McCormack has served as a consultant at the operational level with the royal family of Bahrain for steering their Bahrain Endurance vision for His Highness Sheikh Nasser Bin Hamad Al Khalifa. As the managing director for Bahrain Endurance 13 and sports advisor, McCormack acts as primary spokesperson for the endurance team and strategic advisor for optimizing the team's performances globally and attaining the marketing exposure that the Kingdom of Bahrain is focused on achieving.[22]

MX Endurance[edit]

In 2012, McCormack launched an online training platform and community (then known as MaccaX). Relaunched as MX Endurance under new management in 2017, it aims to connect age group and professional athletes from all over the world and give them access to a global network of resources and experts so they can become better at endurance sport.[23]



  1. ^ "Chris McCormack - Athlete Biography". International Triathlon Union. Retrieved 3 June 2013.
  2. ^ a b c d e McCormack, Chris; Tim Tim Vandehey (2011). I'm Here To Win. Hachette Digital, Inc. ISBN 9781455508723.
  3. ^ a b c "Chris McCormack Results". International Triathlon Union. Retrieved 12 June 2012.
  4. ^ "1996 Overall World Cup Series Champion" (PDF). International Triathlon Union. Retrieved 3 July 2012.
  5. ^ "World Championships" (PDF). International Triathlon Union. 11 November 2011. Retrieved 3 July 2012.
  6. ^ "1997 Overall World Cup Series Champion" (PDF). International Triathlon Union. Retrieved 3 July 2012.
  7. ^ McCormack, Chris. "Macca Remembers: Ironman Australia". MX Endurance. Retrieved 10 July 2020.
  8. ^ "Starter- & Resultlists - DATEV Challenge Roth - We are triathlon [en]".
  9. ^ McCormack, Chris. "Chris McCormack Profile" (PDF). Chris McCormack official website. Retrieved 10 July 2020.
  10. ^ "Countdown to Kona: Rivals for Life (2006)". Archived from the original on 4 March 2016. Retrieved 7 November 2015.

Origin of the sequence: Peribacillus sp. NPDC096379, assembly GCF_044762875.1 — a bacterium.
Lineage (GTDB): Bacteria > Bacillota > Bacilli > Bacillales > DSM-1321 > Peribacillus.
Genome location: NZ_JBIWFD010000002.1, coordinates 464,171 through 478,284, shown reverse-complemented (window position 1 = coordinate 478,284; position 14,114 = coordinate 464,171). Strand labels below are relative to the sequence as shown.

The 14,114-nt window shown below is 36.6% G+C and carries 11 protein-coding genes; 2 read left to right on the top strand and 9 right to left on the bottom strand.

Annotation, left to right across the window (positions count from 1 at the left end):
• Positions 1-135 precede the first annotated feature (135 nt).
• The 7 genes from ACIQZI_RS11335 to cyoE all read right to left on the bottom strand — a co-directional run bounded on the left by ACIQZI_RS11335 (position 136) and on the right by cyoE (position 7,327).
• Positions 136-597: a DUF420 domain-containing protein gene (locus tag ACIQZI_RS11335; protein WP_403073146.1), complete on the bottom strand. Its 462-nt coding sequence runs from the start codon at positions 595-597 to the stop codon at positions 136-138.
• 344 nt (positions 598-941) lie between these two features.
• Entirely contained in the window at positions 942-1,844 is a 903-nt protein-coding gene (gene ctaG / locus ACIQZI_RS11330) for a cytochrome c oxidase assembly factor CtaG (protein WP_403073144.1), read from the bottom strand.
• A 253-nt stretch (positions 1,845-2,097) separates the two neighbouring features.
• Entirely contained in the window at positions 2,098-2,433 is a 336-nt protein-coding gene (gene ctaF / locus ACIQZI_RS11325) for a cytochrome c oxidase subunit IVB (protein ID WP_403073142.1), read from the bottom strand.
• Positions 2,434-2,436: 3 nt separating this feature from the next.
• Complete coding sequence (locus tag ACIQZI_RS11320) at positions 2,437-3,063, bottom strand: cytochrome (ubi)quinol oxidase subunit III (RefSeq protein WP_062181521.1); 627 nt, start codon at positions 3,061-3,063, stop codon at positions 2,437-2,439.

11. ^ "Archived copy" (PDF). Archived from the original (PDF) on 4 March 2016. Retrieved 7 November 2015.{{cite web}}: CS1 maint: archived copy as title (link)
  12. ^ Lulham, Amanda (17 February 2011). "Triathlete Chris McCormack to have tilt at triathlon at 2012 Olympic Games". The Daily Telegraph. Retrieved 8 August 2011.
  13. ^ Carlson, Timothy (24 May 2012). "Aussies' Choice". Retrieved 12 June 2012.
  14. ^ "Defending Olympic triathlon champion Snowsill left off Australian team for London, will appeal". Washington Post. 4 June 2012. Retrieved 12 June 2012.[dead link]
  15. ^ Hersh, Aaron (8 June 2012). "Chris McCormack Vents About Olympic Selection". Competitor Group, Inc. Archived from the original on 3 March 2016. Retrieved 12 June 2012.
  16. ^ "2012: Oldest World Champion". Chris McCormack official website. Retrieved 10 July 2020.
  17. ^ a b "Chris McCormack Official Profile". The Marque. The Marque. Retrieved 12 July 2021.
  18. ^ McCormack, Chris. "Chris McCormack Profile" (PDF). Chris McCormack official website. Retrieved 10 July 2020.
  19. ^ "About Super League Triathlon » Super League Triathlon". Super League Triathlon.
  20. ^ "Professional Triathletes Organisation supports the Sub7 and Sub8 Project". MANA Sports and Entertainment Group. 15 June 2021. Retrieved 12 July 2021.
  21. ^ "Pho3nix. About us". Pho3nix Foundation. Pho3nix Foundation. Retrieved 12 July 2021.
  22. ^ "Chris McCormack - CEO". Bahrain Endurance 13.
  23. ^ "About Us · MX Endurance".
  24. ^ Chew, Pris. "A chat with Chris "Macca" McCormack". Retrieved 13 August 2016.

External links[edit]